I always thought the 'Walled Garden' referred to the inability to put things on there unless they were bought via Apple's own store. Before Apple, remember, it was usually the case that you could install something from anywhere. The walled garden seem to be Apple's one area where they really did pioneer things. (Mostly unfortunately, imo. Now MS is following suit).
Personally, if the often poor voice quality can be improved, I'm all for that. Mind you, I liked HD over SD as well and I remember the vast numbers of posts on here that angrily argued how it was unnecessary and they couldn't see the difference or you were an idiot to care about it if you could.
"Or maybe the demand was too high and despite good planning they were sold out...... Of course, this doesn't work too well with the agenda of your comment."
"Good planning" isn't fully compatible with "demand was too high". If they don't have enough to meet demand, then they didn't produce enough. The only question is whether the forecast was wrong by error or by design. Selling out is good publicity. Almost any company would try that trick and Apple is possibly the world's greatest marketing company so it's hardly unlikely that they would have deliberately held back. It's not even a particularly serious accusation. It's quite possible that they have a whole bunch of containers of these things waiting in China that they decided to place on this month's ship rather than last months just so they could get the "SOLD OUT!" headline. Companies have done far, far worse things than that in the pursuit of profit.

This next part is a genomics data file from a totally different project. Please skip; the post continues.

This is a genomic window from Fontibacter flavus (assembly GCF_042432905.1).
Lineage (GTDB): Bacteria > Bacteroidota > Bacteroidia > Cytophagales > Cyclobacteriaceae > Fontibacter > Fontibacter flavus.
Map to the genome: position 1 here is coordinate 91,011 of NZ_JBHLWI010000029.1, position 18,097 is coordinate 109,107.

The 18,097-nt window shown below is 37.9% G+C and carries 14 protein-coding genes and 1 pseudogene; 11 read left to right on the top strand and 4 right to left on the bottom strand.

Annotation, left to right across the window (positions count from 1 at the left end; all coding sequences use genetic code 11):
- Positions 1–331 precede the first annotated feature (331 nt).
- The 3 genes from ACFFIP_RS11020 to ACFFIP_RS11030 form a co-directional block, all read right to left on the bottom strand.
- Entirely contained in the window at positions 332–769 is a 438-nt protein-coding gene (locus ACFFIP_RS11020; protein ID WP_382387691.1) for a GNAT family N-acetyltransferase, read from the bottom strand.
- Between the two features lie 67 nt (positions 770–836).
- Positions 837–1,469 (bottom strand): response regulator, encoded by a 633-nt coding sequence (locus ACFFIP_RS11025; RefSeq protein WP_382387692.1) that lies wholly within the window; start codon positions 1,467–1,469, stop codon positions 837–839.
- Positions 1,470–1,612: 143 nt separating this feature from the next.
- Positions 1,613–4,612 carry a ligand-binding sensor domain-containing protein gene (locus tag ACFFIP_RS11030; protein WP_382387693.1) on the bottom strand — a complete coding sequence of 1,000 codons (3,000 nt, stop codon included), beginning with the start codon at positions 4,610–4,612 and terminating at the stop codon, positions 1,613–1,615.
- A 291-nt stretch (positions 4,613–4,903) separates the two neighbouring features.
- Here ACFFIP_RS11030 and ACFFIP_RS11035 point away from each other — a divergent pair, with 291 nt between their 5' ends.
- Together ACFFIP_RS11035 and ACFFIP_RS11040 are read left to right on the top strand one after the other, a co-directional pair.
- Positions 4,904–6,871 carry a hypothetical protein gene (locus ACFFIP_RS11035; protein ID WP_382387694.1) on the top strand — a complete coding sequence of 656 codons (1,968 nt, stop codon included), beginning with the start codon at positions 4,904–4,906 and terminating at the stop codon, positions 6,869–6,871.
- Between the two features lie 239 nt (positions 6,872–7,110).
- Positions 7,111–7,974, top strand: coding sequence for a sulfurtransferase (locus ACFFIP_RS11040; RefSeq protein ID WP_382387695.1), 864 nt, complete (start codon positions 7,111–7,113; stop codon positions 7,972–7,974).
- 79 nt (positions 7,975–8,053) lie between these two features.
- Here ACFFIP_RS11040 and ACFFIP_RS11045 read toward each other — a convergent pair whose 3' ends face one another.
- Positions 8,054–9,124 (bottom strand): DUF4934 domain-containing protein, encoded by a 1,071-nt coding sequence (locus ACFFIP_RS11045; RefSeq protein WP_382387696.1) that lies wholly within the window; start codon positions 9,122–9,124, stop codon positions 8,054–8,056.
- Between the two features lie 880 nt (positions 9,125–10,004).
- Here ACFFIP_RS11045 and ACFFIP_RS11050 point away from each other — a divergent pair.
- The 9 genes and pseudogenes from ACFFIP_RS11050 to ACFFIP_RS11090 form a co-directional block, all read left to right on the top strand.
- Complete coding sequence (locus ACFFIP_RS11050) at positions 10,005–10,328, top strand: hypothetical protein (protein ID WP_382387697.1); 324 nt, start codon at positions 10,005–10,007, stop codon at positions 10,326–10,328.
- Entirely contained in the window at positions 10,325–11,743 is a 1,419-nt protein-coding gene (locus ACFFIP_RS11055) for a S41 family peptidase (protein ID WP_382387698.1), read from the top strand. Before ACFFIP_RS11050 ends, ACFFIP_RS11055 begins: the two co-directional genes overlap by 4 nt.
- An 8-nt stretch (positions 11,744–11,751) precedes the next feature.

The only real negative for them of the 'sold out' ploy, is if either the hype on the iPhone5 is very shortlived (which it probably will be) or if something else steals their thunder (which with a variety of WP8 phones imminently about to be launched is quite possible). In this latter case, the Marketing 101 could actually backfire for once.
"Did I read that right, you can't check email unless you pay for an app from the app store?"
It comes with a mail application built in, there will be a lot of free alternatives I have no doubt and most people have a web-interface to their email accounts as well.
@ShelLuser - you never seem to bother to actually look into Windows 8 at more than the most cursory level to see if what you list as a big problem is actually easily resolvable or even a problem at all.
Example: When you start Word 2013 you make the default page sound like some difficult thing to escape from. No, you don't have to press Escape even, you can just click on the blank document template that is right there prominently displayed. I actually find the recent document list useful (it's certainly better than previous versions, what with being compartmentalised into locations and having everything clearly titled in a different font). But if you don't want this as your default - you can turn it off. Open up options, it's right there on the default option page that first appears - Show Start Screen on Start-up. Just untick this and you go straight into a blank document every single time. It literally took me thirty seconds to do that.
"Talk about fail.. I mean honestly; why not give us users a choice. You know; allowing a wide range of end users to use your products the way WE want ?"
Why did you not bother to make a trivial check to find that there actually is a choice before pouring your anger out on a forum posting inaccurate comments? Seriously, more than half the time I use Word, I want to open up an existing document and it's one click to get a blank from the default page anyway. This is not cause for the endless angry posts you make here.